Despite the fact that the ban on medical marijuana was lifted this year, recreational cannabis won’t see legalization at the federal level in 2016.
However, approval in Massachusetts could set off a cascade of similar laws down the East Coast, at least according to Colorado’s Sage Analytics, a company that makes devices for analyzing the potency of pot.
According to Herald News On December 22, Sage forecasted that Massachusetts legalization could be a “catalyst” for East Coast legalization:
“Currently, the country is too divided on the issue of legalizing cannabis to force a federal mandate,” Sage Analytics wrote in a Dec. 22 forecast assembled based on the beliefs of company management.
“However, we anticipate that several other large states may adopt legalized adult-use cannabis.”
The “catalyst” sage is predicting stems from the anticipation by the company that the DEA will soon declassify cannabis as a Schedule 1 drug.
Company officials predict, though, that the implementation of a regulated marijuana system will face challenges.
“We anticipate complications arising when new laws are scheduled to go into effect, and perhaps even some court challenges,” company officials said.
“Specifically, growers will no longer be able to sell directly to dispensaries, and all product and testing will be done through licensed distributors.”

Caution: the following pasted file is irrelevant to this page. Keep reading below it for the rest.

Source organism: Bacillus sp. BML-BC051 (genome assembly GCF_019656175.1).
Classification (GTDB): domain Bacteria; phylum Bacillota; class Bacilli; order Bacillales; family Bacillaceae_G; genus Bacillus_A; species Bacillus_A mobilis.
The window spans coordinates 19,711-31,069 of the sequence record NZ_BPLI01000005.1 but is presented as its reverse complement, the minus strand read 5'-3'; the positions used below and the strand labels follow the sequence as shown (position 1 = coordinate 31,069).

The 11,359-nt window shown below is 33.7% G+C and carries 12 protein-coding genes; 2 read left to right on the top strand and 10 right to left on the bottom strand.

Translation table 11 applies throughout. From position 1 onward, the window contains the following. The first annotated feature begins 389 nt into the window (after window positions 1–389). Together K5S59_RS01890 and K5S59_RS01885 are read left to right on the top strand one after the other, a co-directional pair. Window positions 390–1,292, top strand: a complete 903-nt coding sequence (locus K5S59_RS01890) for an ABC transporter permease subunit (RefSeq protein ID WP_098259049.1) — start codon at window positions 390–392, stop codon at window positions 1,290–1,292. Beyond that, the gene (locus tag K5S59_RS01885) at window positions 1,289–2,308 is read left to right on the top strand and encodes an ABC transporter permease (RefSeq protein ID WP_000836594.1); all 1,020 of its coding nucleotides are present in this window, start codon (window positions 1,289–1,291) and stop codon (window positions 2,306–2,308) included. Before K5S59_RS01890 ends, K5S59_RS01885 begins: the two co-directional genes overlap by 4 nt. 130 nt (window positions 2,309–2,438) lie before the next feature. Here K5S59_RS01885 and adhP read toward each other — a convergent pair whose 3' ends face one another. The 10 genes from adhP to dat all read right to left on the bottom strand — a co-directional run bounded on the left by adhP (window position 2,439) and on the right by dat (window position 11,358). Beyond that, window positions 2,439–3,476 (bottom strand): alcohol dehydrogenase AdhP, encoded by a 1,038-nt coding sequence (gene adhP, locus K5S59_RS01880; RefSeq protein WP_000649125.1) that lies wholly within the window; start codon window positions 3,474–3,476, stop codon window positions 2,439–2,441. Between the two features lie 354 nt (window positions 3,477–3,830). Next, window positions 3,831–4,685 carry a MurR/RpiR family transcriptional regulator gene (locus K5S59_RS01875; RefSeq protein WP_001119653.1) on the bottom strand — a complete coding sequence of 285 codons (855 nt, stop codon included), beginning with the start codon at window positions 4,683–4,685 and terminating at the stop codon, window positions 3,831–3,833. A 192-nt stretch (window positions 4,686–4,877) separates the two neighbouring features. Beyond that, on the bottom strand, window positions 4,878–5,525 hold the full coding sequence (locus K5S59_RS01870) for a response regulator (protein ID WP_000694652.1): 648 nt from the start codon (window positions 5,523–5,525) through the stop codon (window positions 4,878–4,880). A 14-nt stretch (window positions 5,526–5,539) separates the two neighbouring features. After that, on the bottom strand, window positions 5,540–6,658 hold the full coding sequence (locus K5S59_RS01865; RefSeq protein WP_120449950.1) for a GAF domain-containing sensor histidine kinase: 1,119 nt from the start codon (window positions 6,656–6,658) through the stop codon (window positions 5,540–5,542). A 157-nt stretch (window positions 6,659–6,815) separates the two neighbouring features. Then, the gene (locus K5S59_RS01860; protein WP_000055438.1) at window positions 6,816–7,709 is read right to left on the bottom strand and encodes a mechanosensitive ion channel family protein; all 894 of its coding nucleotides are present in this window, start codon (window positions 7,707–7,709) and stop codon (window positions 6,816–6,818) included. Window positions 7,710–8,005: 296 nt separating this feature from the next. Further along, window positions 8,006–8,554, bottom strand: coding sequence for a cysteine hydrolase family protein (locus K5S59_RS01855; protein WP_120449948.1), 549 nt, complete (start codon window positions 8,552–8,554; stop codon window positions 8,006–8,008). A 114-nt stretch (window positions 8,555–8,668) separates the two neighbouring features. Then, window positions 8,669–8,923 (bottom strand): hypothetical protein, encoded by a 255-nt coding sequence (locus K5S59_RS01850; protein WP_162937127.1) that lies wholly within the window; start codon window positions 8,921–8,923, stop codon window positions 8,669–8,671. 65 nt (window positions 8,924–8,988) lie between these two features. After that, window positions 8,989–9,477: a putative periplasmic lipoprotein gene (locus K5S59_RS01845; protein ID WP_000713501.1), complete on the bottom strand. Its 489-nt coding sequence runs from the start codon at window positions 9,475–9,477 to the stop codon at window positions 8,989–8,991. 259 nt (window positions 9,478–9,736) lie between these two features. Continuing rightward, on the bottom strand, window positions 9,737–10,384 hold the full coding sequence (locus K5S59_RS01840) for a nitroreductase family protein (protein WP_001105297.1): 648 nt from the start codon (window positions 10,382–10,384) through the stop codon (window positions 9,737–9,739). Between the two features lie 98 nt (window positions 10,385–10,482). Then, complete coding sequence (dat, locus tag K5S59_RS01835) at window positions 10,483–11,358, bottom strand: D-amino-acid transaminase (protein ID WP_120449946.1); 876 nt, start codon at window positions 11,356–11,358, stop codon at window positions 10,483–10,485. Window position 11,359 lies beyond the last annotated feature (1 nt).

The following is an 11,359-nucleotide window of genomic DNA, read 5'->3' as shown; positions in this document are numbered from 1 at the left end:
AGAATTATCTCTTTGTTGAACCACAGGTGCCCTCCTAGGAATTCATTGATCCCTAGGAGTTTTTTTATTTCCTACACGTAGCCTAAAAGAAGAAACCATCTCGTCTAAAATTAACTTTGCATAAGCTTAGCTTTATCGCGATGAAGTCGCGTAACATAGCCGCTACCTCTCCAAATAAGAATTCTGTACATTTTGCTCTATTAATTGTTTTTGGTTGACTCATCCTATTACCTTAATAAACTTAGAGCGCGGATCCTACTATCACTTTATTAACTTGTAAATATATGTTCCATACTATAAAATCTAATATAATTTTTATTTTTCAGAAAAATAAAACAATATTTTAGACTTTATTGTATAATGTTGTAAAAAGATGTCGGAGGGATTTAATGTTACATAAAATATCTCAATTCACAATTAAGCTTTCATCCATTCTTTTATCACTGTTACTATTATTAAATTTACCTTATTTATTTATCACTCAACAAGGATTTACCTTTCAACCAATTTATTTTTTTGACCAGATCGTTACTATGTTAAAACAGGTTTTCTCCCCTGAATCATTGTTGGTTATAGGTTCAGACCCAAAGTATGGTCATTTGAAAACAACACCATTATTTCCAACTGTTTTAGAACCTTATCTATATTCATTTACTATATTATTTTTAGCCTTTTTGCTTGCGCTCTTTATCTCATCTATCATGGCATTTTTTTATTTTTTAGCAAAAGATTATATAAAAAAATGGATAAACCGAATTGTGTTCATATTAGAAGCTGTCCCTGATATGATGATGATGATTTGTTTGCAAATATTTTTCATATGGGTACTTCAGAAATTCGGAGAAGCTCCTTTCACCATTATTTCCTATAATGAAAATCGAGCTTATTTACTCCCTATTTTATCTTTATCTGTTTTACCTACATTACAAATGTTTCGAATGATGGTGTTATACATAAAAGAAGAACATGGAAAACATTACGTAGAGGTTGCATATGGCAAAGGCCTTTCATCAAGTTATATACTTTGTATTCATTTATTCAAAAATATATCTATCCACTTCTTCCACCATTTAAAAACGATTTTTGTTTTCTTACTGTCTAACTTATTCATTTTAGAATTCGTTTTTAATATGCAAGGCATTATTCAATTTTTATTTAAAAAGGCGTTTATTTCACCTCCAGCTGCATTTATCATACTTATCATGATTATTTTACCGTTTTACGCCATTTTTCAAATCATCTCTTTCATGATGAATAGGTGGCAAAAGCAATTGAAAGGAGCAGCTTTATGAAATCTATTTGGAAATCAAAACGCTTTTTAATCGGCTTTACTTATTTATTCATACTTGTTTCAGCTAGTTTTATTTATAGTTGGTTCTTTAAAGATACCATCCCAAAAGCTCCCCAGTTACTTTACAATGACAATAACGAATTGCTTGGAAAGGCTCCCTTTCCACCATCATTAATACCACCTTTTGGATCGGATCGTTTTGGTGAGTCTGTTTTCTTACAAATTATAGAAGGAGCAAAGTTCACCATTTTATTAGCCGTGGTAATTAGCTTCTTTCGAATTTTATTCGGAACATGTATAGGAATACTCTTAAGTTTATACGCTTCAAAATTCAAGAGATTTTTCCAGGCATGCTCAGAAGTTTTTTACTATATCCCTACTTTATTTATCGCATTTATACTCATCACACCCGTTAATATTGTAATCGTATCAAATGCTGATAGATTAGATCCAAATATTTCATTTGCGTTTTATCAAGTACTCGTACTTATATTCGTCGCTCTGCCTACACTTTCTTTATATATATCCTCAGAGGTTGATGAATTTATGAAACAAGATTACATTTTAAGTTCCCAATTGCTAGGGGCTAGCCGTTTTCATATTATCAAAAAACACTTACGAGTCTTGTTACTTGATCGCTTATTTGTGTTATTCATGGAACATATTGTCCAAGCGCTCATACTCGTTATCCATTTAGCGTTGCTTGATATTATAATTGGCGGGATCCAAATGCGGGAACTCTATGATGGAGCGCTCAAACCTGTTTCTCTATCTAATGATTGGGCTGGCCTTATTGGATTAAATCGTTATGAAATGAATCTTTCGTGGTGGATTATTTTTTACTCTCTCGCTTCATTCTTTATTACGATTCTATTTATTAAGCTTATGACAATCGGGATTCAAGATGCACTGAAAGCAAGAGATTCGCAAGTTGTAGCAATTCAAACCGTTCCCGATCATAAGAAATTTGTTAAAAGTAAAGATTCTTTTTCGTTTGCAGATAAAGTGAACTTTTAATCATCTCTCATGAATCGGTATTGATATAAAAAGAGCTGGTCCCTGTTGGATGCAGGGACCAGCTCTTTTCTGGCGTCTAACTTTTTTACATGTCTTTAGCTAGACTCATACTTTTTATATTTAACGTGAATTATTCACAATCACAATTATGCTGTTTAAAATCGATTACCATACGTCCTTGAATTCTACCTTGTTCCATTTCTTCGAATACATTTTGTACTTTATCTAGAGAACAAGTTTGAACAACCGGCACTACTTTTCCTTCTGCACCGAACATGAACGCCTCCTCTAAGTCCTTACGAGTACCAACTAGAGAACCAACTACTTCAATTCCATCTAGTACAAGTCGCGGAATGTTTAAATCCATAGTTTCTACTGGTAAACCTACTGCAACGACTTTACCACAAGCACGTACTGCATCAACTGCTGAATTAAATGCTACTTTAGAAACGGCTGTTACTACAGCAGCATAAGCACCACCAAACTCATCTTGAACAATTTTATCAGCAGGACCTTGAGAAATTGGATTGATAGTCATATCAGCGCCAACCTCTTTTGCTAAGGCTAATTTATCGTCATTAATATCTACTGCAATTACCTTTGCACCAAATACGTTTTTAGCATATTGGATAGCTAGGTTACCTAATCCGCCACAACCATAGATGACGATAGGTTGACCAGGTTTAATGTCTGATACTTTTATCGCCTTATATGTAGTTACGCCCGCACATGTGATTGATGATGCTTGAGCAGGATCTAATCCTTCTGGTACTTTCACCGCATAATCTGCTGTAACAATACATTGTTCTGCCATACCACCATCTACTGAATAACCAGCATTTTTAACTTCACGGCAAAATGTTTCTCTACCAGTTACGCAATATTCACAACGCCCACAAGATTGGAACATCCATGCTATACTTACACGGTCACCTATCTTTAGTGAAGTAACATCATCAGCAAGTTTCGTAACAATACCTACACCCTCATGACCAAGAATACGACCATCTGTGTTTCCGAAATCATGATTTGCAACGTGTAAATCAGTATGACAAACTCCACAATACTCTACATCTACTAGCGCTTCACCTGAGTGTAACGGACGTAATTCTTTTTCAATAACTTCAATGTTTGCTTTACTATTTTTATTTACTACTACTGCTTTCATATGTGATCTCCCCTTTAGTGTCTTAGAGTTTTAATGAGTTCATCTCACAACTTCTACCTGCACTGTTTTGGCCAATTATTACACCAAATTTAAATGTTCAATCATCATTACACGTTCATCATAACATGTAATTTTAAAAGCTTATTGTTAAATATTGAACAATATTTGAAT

This kind of red tape and bureaucratic complication is not something the cannabis industry has had to deal with as much as other industries of a similar scale. What makes the marijuana business unique is that the federal prohibitions essentially turn it into a cash only business.
Sage Analytics also predicts that technologies from other industries, including the pharmaceutical and agricultural sectors, will be adopted in the cannabis industry, and testing labs will change “in order to provide quicker, more economical results across a wider spectrum of measurements,” including pesticides and molds as well as potencies.
Marijuana legalization advocates in Massachusetts are on track to put a binding initiative petition on the ballot in 2016.
But the proposal faces opposition from Gov. Charlie Baker, Attorney General Maura Healey and Boston Mayor Martin Walsh.
State senators researching the impact of legalized marijuana are gearing up for a trip to Colorado during the second week of January.
If things go well, the East Coast could be looking at a weed-legal 2016.